Charlie Hebdo Editor Threatened Over Muhammad Cartoons

Charlie Hebdo editor Stephane Charbonnier, who publishes under the pen name “Charb.”

Sipa news agency is reporting that French police have detained a man who is suspected of threatening to decapitate Stéphane Charbonnier, the editor-in-chief and cartoonist of the French satirical magazine Charlie Hebdo, after publishing naked caricactures of the Prophet Muhammad.

According to the report, the 43-year-old man is suspected of making the threat on an Internet forum, allegedly writing, “The essential thing is not to let him live in peace.”

Speaking about the cartoons, White House spokesman Jay Carney said the Obama administration believed the cartoons “will be deeply offensive to many and have the potential to be inflammatory.”

“We don’t question the right of something like this to be published,” he said. “We just question the judgment behind the decision to publish it.”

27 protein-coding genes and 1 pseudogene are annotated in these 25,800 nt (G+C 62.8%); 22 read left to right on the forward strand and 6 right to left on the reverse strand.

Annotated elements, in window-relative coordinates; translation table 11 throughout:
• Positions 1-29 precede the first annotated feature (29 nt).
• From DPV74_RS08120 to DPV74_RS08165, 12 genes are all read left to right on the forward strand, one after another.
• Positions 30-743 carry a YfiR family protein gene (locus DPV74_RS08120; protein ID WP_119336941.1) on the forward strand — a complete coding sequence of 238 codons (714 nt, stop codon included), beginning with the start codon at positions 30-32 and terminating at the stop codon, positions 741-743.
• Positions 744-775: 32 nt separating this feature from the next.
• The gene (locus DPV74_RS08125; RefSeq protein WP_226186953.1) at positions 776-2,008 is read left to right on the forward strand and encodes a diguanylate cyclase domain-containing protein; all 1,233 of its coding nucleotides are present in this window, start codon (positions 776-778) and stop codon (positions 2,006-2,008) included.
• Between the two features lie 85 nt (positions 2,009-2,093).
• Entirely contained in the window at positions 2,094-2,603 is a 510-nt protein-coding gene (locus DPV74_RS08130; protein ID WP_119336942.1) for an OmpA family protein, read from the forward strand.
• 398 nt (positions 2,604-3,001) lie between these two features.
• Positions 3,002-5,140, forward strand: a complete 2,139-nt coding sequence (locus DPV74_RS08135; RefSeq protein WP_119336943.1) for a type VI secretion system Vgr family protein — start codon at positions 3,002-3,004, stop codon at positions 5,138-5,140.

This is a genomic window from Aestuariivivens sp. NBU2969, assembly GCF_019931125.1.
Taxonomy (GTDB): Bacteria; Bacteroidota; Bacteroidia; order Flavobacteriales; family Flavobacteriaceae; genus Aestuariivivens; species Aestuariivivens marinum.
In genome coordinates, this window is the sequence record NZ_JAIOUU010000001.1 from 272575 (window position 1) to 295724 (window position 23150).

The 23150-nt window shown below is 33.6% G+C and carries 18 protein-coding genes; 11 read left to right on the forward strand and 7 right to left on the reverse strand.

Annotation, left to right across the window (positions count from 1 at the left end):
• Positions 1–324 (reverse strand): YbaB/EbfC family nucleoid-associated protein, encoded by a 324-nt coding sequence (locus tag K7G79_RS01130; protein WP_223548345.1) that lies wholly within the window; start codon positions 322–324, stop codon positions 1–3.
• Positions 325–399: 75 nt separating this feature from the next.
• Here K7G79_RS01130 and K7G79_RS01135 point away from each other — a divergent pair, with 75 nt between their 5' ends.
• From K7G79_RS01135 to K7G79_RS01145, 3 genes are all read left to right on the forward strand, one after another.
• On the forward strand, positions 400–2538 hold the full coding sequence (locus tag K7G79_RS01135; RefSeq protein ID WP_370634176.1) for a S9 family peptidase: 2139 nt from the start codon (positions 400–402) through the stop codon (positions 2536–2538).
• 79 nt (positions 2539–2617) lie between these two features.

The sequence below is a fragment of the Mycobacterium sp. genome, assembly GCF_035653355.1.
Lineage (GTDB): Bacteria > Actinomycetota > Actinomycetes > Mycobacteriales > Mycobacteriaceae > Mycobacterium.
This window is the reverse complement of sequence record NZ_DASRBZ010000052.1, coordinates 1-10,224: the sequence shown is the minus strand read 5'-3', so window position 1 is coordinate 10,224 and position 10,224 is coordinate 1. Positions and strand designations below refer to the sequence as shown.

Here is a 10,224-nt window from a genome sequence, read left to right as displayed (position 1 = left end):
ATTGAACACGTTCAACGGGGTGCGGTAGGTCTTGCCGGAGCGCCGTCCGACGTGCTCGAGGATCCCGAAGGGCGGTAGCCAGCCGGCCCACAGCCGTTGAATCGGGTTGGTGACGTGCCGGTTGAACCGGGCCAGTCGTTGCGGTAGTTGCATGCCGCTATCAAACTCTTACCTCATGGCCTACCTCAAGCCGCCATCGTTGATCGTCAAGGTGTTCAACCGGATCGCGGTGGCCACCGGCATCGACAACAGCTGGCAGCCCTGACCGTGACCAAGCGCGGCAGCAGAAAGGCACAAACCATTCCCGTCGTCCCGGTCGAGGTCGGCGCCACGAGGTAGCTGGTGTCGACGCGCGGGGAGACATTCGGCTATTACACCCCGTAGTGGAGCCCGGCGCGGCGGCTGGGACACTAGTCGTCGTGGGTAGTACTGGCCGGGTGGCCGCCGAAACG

Charbonnier, who goes by the pen name “Charb,” defended the cartoons to the AP in part by telling reporters that Muhammad isn’t sacred to him.

“I don’t blame Muslims for not laughing at our drawings,” he said. “I live under French law. I don’t live under Quranic law.”

He also said he doesn’t regret publishing the cartoons, nor does he take responsibility for any violence that may ensue.

“We’ve had 1,000 issues and only three problems, all after front pages about radical Islam.”

Watch the video from the AP here:


Previously: France Closes 20 Embassies Over Naked Muhammad Cartoons

Related: Cartoons about the reaction to drawings of the prophet Muhammad

By Daryl Cagle

Daryl Cagle is the founder and owner of Cagle Cartoons, Inc. He is one of the most widely published editorial cartoonists and is also the editor of The Cagle Post. For the past 35 years, Daryl has been one of America’s most prolific cartoonists.